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Planted evidence does not provide pretext needed for search

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When someone is suspected of engaging in an illegal activity, there are certain things that Toronto law enforcement officers can do to determine whether that is in fact what is going on. Under certain circumstances an officer can perform a search of a house or vehicle to get more information. To take this course of action there must be a pretext for that search. If there is not pretext, a search is not legal. In addition, police officers cannot create a pretext that does not in fact exist.

Recently, a judge determined that Toronto police did that very thing. Police officers arrested a man after finding 11 grams of heroin that was wrapped in plastic and hidden behind his car’s steering column. The heroin was found after police searched his vehicle.

Specifically the Ontario Superior Court judge found that police did not have a right to search the vehicle in the first place and to get around that, after the search was committed and the drugs found, police sprinkled loose heroin powder next to the driver’s seat.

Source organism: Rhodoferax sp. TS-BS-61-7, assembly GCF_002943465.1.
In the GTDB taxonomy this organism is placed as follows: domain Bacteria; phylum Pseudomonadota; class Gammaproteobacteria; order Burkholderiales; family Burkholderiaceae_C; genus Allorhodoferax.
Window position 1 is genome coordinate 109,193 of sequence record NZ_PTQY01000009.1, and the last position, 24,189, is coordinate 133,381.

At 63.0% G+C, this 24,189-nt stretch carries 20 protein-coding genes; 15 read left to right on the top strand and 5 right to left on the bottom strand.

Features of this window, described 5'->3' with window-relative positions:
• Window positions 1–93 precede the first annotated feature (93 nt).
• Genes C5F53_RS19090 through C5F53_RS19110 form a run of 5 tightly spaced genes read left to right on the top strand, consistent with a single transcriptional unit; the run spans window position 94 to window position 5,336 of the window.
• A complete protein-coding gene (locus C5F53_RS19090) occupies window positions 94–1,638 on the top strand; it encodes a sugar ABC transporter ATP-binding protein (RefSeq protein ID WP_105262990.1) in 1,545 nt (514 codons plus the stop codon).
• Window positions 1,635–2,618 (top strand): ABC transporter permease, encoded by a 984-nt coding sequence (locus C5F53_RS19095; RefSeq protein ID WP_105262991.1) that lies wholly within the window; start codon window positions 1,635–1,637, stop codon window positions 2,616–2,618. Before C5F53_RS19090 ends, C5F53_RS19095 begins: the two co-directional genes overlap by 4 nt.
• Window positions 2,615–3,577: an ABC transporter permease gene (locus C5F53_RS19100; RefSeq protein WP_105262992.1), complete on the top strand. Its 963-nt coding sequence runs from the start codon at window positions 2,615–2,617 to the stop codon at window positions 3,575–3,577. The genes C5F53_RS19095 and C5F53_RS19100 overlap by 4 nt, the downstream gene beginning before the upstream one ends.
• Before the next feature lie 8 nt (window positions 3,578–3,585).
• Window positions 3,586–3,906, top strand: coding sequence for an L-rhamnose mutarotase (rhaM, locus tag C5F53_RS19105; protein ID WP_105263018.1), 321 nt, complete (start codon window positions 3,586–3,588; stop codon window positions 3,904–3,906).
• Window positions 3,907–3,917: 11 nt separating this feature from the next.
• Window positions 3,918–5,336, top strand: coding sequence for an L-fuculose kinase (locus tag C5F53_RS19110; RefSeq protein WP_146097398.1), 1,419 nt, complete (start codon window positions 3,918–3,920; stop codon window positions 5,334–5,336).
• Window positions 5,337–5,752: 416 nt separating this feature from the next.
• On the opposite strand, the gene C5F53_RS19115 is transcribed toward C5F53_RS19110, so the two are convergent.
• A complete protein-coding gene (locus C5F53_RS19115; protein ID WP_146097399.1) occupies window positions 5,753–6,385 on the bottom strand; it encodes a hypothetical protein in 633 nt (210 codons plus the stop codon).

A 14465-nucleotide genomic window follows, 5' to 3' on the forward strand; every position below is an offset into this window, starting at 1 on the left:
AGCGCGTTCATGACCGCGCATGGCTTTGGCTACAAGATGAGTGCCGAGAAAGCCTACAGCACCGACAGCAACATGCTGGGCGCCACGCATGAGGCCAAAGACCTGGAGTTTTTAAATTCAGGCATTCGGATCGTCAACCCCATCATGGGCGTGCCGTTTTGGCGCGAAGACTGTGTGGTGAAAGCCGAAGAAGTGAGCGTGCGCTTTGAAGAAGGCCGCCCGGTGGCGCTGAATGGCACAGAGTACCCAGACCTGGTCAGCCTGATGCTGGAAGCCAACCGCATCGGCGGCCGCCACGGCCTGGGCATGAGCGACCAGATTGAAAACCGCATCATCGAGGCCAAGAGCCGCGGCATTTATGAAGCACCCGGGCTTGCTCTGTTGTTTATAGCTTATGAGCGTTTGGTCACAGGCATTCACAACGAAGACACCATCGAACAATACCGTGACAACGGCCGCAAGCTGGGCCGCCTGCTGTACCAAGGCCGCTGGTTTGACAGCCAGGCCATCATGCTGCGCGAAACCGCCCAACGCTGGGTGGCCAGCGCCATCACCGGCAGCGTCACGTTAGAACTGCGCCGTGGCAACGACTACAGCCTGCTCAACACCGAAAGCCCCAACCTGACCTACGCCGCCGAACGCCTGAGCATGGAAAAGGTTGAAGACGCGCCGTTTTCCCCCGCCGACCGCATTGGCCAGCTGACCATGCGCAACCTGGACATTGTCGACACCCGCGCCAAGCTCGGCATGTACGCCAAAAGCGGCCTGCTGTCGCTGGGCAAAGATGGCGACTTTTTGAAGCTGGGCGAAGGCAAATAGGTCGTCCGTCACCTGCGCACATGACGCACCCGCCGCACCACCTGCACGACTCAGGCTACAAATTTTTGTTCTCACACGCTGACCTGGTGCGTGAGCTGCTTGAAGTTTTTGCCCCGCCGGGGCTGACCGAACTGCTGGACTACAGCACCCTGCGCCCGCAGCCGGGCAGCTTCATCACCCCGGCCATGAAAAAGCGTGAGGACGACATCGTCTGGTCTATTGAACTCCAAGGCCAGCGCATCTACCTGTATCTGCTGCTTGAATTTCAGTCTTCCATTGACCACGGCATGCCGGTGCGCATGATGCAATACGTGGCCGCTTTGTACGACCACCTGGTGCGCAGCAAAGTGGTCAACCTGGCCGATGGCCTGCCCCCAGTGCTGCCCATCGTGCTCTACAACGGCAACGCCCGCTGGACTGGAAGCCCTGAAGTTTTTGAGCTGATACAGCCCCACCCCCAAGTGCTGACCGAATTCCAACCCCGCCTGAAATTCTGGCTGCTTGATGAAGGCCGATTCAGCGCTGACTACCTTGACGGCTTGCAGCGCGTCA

According to the accused he was approached by an officer who recognized him as a result of previously arresting him for heroin possession. The police offered a different story, among other things, that the man was stopped after failing to stop at a red light. Based on multiple factors, including a recording of the full radio dispatch that transpired that night, the judge determined the story the police officers told was not true.

This finding is important since it resulted in the charges against the man being stayed.

Following an arrest and criminal charge there are multiple ways to approach the creation of a defence. The specifics of each case will determine what those options are.

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